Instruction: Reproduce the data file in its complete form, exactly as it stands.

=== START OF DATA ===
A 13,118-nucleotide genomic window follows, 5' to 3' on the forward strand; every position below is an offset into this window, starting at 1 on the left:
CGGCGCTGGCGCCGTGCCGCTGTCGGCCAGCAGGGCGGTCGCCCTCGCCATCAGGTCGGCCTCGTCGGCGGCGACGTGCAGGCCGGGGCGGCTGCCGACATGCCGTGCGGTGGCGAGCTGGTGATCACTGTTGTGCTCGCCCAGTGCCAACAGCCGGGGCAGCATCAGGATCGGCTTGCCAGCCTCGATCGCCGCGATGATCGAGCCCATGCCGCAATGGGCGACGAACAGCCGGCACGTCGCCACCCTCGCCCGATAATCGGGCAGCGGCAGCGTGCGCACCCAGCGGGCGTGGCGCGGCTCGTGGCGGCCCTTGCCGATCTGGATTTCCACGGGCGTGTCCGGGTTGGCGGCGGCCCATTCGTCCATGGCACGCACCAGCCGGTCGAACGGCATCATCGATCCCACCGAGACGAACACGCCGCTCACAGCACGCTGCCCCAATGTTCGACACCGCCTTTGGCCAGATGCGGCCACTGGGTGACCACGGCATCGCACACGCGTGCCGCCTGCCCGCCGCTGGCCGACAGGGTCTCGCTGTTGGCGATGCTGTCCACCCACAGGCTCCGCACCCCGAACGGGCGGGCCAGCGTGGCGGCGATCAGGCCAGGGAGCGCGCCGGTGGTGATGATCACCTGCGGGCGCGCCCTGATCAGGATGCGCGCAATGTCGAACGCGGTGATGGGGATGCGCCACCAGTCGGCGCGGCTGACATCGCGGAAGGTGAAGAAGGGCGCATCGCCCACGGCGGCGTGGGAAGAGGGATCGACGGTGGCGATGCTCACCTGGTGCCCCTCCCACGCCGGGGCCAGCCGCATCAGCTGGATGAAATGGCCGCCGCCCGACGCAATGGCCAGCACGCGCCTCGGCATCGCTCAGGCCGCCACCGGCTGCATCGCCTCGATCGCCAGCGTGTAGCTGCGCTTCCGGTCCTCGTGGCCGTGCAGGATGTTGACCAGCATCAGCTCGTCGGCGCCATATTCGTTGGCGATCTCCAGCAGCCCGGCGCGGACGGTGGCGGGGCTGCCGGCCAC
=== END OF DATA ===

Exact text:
A 13,118-nucleotide genomic window follows, 5' to 3' on the forward strand; every position below is an offset into this window, starting at 1 on the left:
CGGCGCTGGCGCCGTGCCGCTGTCGGCCAGCAGGGCGGTCGCCCTCGCCATCAGGTCGGCCTCGTCGGCGGCGACGTGCAGGCCGGGGCGGCTGCCGACATGCCGTGCGGTGGCGAGCTGGTGATCACTGTTGTGCTCGCCCAGTGCCAACAGCCGGGGCAGCATCAGGATCGGCTTGCCAGCCTCGATCGCCGCGATGATCGAGCCCATGCCGCAATGGGCGACGAACAGCCGGCACGTCGCCACCCTCGCCCGATAATCGGGCAGCGGCAGCGTGCGCACCCAGCGGGCGTGGCGCGGCTCGTGGCGGCCCTTGCCGATCTGGATTTCCACGGGCGTGTCCGGGTTGGCGGCGGCCCATTCGTCCATGGCACGCACCAGCCGGTCGAACGGCATCATCGATCCCACCGAGACGAACACGCCGCTCACAGCACGCTGCCCCAATGTTCGACACCGCCTTTGGCCAGATGCGGCCACTGGGTGACCACGGCATCGCACACGCGTGCCGCCTGCCCGCCGCTGGCCGACAGGGTCTCGCTGTTGGCGATGCTGTCCACCCACAGGCTCCGCACCCCGAACGGGCGGGCCAGCGTGGCGGCGATCAGGCCAGGGAGCGCGCCGGTGGTGATGATCACCTGCGGGCGCGCCCTGATCAGGATGCGCGCAATGTCGAACGCGGTGATGGGGATGCGCCACCAGTCGGCGCGGCTGACATCGCGGAAGGTGAAGAAGGGCGCATCGCCCACGGCGGCGTGGGAAGAGGGATCGACGGTGGCGATGCTCACCTGGTGCCCCTCCCACGCCGGGGCCAGCCGCATCAGCTGGATGAAATGGCCGCCGCCCGACGCAATGGCCAGCACGCGCCTCGGCATCGCTCAGGCCGCCACCGGCTGCATCGCCTCGATCGCCAGCGTGTAGCTGCGCTTCCGGTCCTCGTGGCCGTGCAGGATGTTGACCAGCATCAGCTCGTCGGCGCCATATTCGTTGGCGATCTCCAGCAGCCCGGCGCGGACGGTGGCGGGGCTGCCGGCCAC